To address this, its clubs accept girls between 13 and 17. Each group meets 2 hours per week, welcomes up to 25 participants and is led by volunteers like González.

In San Cristobal, also in southern Dominican Republic, the National Confederation of Rural Women (CONAMUCA) sponsors teenage clubs of its own.

“CONAMUCA was born to fight for land ownership, but the landscape has changed, and we have integrated new issues, such as food sovereignty, agrarian reform, and sexual and reproductive rights,” said Lidia Ferrer, one of its leaders.

Its clubs gather 1,600 girls in 60 communities, Ferrer said. The topics they study vary from region to region, but among the recurring ones are adolescent pregnancy, early unions and feminicide.

“The starting point is our own reality,” said Kathy Cabrera, who joined CONAMUCA clubs at age 9 and two decades later takes new generations under her wing. “It’s how we live and suffer.”

Migration is increasingly noticeable in rural areas, Cabrera said. Women are forced to walk for miles to attend school or find water, and health services fail in guaranteeing their sexual and reproductive rights.

“We have a government that tells you ’Don’t have an abortion’ but does not provide the necessary contraception to avoid it.”

A woman holds a phone with a picture of her daughter.
Rosa Hernández shows a photo of her late daughter Rosaura Almonte, who was denied a lifesaving abortion.Ricardo Hernandez / AP file

She has witnessed how 13-year-old girls bear the children of 65-year-old men while neither families nor authorities seem to be concerned. On other occasions, she said, parents “give away” their daughters because they cannot support them or because they discover that they are no longer virgins.

“It’s not regarded as sexual abuse because, if my grandmother got pregnant and married at an early age, and my great-grandmother too and my mother too, then it means I should too,” Cabrera said.

In southern Dominican communities, most girls can relate to this, or know someone who does.

“My sister got pregnant at 16 and that was very disturbing,” said 14-year-old Laura Pérez. “She got together with a person much older than her, and they have a baby. I don’t think that was right.”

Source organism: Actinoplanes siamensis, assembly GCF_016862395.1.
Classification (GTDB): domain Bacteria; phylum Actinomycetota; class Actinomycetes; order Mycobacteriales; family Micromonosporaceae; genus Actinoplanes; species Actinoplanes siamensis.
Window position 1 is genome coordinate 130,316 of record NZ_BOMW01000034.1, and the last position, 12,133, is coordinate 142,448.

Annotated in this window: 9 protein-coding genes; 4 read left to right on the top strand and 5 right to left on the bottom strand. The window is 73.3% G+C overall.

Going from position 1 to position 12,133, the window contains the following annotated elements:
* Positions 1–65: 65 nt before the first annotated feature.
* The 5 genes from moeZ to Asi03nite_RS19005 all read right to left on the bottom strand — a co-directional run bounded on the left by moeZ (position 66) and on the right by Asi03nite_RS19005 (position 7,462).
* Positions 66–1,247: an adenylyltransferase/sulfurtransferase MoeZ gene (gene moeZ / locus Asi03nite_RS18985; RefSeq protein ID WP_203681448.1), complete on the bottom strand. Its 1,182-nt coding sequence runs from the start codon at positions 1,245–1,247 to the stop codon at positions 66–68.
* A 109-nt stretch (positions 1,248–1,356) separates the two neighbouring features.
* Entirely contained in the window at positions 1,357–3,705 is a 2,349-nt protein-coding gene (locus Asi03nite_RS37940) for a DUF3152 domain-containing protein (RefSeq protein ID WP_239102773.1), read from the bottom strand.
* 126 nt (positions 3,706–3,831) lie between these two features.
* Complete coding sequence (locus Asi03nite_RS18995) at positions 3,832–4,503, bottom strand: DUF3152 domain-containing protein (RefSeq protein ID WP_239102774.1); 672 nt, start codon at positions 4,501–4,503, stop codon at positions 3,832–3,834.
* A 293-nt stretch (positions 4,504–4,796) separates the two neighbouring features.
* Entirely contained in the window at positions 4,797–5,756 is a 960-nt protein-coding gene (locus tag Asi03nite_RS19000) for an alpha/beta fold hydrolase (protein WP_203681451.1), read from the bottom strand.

The clubs’ dynamics change as needed to create safe and loving environments for girls to share what they feel. Some sessions kick off with relaxation exercises and others with games.

Some girls speak proudly of what they have learned. One of them mentioned she confronted her father when he said she shouldn’t cut any lemons from a tree while menstruating. Another said that her friends always go to the bathroom in groups, to avoid safety risks. They all regard their godmothers as mentors who have their backs.

“They call me to confide everything,” González said. “I am happy because, in my group, no girl has become pregnant.”

Many girls from teenage clubs have dreams they want to follow. Francesca Montero, 16, would like to become a pediatrician. Perla Infante, 15, a psychologist. Lomelí Arias, 18, a nurse.

“I want to be a soldier!” shouted Laura Pérez, the 14-year-old who wants to be careful not to following her sister’s footsteps.

“I was undecided, but when I entered CONAMUCA I knew I wanted to become a soldier. In here we see all these women who give you strength, who are like you, but as a guide,” Pérez said. “It’s like a child seeing an older person and thinking: ’When I grow up, I want to be like that.’”